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RE: Flash access: Unclear on the concept

From: Robert Neff <rneff@bbnow.net>
Date: Sat, 2 Dec 2000 08:37:43 -0600
To: "Kynn Bartlett" <kynn-edapta@idyllmtn.com>, "Joe Clark" <joeclark@joeclark.org>, <w3c-wai-ig@w3.org>
Message-ID: <AHENJNNCANEHAIIBJNDGAEDKCAAA.rneff@bbnow.net>
i am confused.  seems the author is trying to cover too much and be all
things to all people.  however, i think there are several issues here that
should be broken apart.

1. Flash can be made accessible.  we did it at the United States Mint when I
was there.  Flash is not accessible by itself, however it is a great tool
and product that can be made accessible using a technique to provide ALT
text.

2.  Universal access is a concept - a seed that is being planted. This will
take some time to fully implement.  I am very proud that i am on the leading
edge of a "revolution' to help make the web accessible to everyone.  Until
there is 'buy-in' from the companies to that make browsers to adhere to
standards as being developed by the W3C, then not all the functionality will
be there.

3.  I have seen significant progress made over the years form both the web
browser and page authoring side.  The biggest catalyst is the Federal
Government's decision to do something about this.  I am refereeing to the
requirements in Section 508.  Hence the State and Local government needs to
follow and put some requirements into the ADA.

4.  I do agree, while there are not many browsers that support the full
functionality, we do have Microsoft, Adobe, and Macromedia's attention.
However, after being on both the government and industry side, web
developers are caught in the middle as they 1) Do not have the page
authoring tools to apply all the requirements to accomplish this, 2)  Must
design for two main browsers and multiple operating systems, 3) Must become
educated on how to design web sites for multiple browsers and for universal
design, and 4) Fight for the funding, resources, training and support to do
so.  The funding and understanding is more apparent in the government than
it is in the commercial and retail world.  There is a huge cost to test your
development under multiple browsers and this can be a cost to purchase the
PCs and maintain the configuration, cost to train everyone on the multiple
browsers and purchase them, cost to train the web developers, business folks
and retrain new employees.  Therefore the tools must be provided to permit
rapid application development, rapid design and quality assurance.

5.  The PWD community must organize and show they exist and are an economic
force to be recognized.  This is still a fragmented audience and the
realization to mobilize is now with e-commerce and call centers.  Until the
PWD community stands up and shows they are a user and economic force to be
recognized, this will not impact any company's bottom line.

6.  Security and protection of data, for example, Secure Socket Layer or
SSL, will require all users to upgrade and this is where the browser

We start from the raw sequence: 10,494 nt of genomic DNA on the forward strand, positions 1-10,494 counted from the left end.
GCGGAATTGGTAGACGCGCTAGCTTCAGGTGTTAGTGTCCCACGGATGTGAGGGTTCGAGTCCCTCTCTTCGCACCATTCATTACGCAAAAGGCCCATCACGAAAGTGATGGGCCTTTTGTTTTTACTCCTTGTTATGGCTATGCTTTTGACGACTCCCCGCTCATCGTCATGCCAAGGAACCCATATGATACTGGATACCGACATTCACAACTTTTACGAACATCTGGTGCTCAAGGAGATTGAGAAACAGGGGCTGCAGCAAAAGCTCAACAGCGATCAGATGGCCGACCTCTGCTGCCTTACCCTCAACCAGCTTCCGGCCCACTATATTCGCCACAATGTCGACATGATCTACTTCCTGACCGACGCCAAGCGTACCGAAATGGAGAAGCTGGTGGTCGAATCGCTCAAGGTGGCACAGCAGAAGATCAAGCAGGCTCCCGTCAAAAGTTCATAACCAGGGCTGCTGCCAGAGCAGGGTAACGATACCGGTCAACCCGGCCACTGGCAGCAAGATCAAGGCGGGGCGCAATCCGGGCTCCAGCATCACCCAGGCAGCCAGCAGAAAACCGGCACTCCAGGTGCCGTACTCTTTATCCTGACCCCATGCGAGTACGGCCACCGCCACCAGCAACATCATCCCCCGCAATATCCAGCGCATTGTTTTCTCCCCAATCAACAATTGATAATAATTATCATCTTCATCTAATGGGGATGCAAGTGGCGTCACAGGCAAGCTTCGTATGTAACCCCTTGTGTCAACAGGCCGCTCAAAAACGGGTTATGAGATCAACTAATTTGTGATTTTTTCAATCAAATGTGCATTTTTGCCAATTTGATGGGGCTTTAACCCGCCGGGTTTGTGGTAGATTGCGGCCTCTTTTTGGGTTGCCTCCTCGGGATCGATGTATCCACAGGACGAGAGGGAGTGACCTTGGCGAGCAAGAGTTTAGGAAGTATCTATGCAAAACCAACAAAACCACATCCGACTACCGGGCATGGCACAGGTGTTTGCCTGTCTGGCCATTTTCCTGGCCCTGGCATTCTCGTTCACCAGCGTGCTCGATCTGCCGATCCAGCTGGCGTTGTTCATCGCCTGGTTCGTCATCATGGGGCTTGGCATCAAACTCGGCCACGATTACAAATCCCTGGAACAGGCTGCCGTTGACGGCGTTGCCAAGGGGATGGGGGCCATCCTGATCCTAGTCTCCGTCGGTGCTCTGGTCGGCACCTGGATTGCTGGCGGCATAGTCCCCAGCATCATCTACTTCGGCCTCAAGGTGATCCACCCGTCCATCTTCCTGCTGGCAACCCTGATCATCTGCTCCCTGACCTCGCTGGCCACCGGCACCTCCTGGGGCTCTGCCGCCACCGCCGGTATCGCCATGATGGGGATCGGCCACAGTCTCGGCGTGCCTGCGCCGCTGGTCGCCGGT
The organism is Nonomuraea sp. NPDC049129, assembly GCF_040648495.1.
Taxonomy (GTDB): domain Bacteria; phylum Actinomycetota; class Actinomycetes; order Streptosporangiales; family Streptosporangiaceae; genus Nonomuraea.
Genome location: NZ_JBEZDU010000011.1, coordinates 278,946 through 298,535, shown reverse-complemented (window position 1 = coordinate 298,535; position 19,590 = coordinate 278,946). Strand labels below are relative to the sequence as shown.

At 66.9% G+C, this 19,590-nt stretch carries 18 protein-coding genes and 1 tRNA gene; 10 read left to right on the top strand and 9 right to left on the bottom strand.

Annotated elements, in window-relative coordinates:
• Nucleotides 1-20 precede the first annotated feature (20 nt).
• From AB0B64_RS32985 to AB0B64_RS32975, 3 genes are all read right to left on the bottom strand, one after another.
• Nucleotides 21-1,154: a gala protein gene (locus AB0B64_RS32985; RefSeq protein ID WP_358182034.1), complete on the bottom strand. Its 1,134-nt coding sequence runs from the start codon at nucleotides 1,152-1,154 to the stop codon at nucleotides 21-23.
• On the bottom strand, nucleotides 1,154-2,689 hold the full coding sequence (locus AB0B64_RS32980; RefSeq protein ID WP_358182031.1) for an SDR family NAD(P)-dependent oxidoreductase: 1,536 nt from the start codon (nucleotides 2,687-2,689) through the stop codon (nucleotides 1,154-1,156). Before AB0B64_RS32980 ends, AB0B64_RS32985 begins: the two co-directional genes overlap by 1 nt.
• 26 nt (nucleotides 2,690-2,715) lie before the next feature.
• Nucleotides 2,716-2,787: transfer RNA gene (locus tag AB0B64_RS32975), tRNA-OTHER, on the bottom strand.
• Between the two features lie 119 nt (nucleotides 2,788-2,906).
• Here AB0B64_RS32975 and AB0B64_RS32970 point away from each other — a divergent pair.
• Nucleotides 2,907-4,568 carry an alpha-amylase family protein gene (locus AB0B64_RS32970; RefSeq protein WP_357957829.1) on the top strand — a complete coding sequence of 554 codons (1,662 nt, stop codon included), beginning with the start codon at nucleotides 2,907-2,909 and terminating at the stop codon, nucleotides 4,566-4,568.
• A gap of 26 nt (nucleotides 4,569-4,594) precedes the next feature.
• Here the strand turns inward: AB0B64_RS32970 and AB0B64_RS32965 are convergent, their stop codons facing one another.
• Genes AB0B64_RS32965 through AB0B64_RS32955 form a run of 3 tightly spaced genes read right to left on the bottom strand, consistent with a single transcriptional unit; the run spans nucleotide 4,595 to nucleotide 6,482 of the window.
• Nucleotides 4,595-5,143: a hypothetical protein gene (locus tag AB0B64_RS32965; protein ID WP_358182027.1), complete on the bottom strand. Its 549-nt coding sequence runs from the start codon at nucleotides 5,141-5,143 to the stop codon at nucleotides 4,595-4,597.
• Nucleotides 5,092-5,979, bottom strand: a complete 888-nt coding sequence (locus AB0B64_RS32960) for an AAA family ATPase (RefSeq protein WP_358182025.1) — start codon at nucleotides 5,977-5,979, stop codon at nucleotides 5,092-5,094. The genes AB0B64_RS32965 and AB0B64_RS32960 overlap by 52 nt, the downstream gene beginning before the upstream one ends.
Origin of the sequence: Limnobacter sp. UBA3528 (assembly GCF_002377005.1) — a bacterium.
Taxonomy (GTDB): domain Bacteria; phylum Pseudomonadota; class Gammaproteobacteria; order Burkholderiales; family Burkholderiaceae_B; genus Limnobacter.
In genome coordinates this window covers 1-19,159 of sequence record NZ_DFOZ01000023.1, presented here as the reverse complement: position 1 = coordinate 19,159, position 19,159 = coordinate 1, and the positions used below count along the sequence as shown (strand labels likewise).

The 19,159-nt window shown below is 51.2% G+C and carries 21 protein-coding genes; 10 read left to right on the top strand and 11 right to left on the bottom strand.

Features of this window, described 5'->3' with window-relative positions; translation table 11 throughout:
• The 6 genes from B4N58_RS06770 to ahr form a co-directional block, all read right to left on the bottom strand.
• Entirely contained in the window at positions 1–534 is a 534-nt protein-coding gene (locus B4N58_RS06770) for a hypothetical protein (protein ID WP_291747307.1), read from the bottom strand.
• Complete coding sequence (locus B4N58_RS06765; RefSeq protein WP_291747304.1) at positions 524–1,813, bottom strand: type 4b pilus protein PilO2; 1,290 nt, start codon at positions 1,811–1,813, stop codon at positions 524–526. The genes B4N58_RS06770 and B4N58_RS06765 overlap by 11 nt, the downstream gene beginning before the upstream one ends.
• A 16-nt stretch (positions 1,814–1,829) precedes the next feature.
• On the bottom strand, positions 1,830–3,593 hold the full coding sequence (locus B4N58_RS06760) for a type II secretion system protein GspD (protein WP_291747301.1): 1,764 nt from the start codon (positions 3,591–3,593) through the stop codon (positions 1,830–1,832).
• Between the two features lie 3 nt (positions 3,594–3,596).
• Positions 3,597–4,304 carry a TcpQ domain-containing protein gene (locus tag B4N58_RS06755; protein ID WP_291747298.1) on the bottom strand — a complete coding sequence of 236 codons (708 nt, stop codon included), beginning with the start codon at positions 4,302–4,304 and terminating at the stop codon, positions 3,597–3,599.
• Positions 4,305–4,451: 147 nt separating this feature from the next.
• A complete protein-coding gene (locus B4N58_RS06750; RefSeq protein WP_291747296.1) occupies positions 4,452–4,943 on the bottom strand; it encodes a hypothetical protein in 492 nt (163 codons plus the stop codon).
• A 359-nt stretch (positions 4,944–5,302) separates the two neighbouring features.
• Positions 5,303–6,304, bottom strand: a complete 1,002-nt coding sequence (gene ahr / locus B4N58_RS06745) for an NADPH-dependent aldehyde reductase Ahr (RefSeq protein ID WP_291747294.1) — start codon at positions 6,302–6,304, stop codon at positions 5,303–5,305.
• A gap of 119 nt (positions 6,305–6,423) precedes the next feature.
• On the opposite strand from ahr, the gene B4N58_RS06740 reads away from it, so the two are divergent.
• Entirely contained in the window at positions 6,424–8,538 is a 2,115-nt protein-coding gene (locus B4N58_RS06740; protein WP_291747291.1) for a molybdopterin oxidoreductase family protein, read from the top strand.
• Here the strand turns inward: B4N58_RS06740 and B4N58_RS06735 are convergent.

community or you will not be able to access their site.  Because more and
more sites are becoming dynamic,  database driven, and putting information
under forms via SSL, this is the number one reason why I think the argument
that the web designer must design for all browsers will not be valid down
the road.

7.  Here are my final comments, we are at the leading edge and WE all have
improved the world, but the PWD community must stand up and be recognized
because screen readers and many of the methods used do not show up on the
company log files as a hit or a significant presence.  Companies understand
economics and the bottom line and the ability to create new markets, so PWD
needs to organize. The W3C Web Accessibility Initiative, and some
Organizations and individuals who are in the trenches fighting cannot do it
alone!

DISCLAIMER: My comments are my personal opinions and in no way reflect the
views of previous and current employers.



-----Original Message-----
From: w3c-wai-ig-request@w3.org [mailto:w3c-wai-ig-request@w3.org]On
Behalf Of Kynn Bartlett
Sent: Friday, December 01, 2000 9:01 PM
To: Joe Clark; w3c-wai-ig@w3.org
Subject: Re: Flash access: Unclear on the concept


At 3:53 AM +0100 12/2/00, Joe Clark wrote:
>Readers may be interested in my new article over at A List Apart on
>the failures of Macromedia's plans for accessible Flash, namely
>"Flash access: Unclear on the concept."
>
><http://www.alistapart.com/stories/unclear/>

It struck me as a bit unfair.

It seems to me that blasting companies -because- they've chosen to
make improvements doesn't really encourage them to make positive
steps forward.

Now, I'm not saying that incomplete efforts should be overlooked
in the name of good intentions (just ask the WCAG 1.0 document),
but I think that it's premature to run an attack piece against
Macromedia at this time.

The questions asked in part two are legit and should be asked, but
the assumption that Macromedia is going to screw it up seems pretty
unfounded at this time.  At the very least, let's see what kind of
product they ship after having time to digest these and other
issues.

--Kynn
--
Kynn Bartlett <kynn@idyllmtn.com>
http://www.kynn.com/
Received on Saturday, 2 December 2000 09:37:31 GMT

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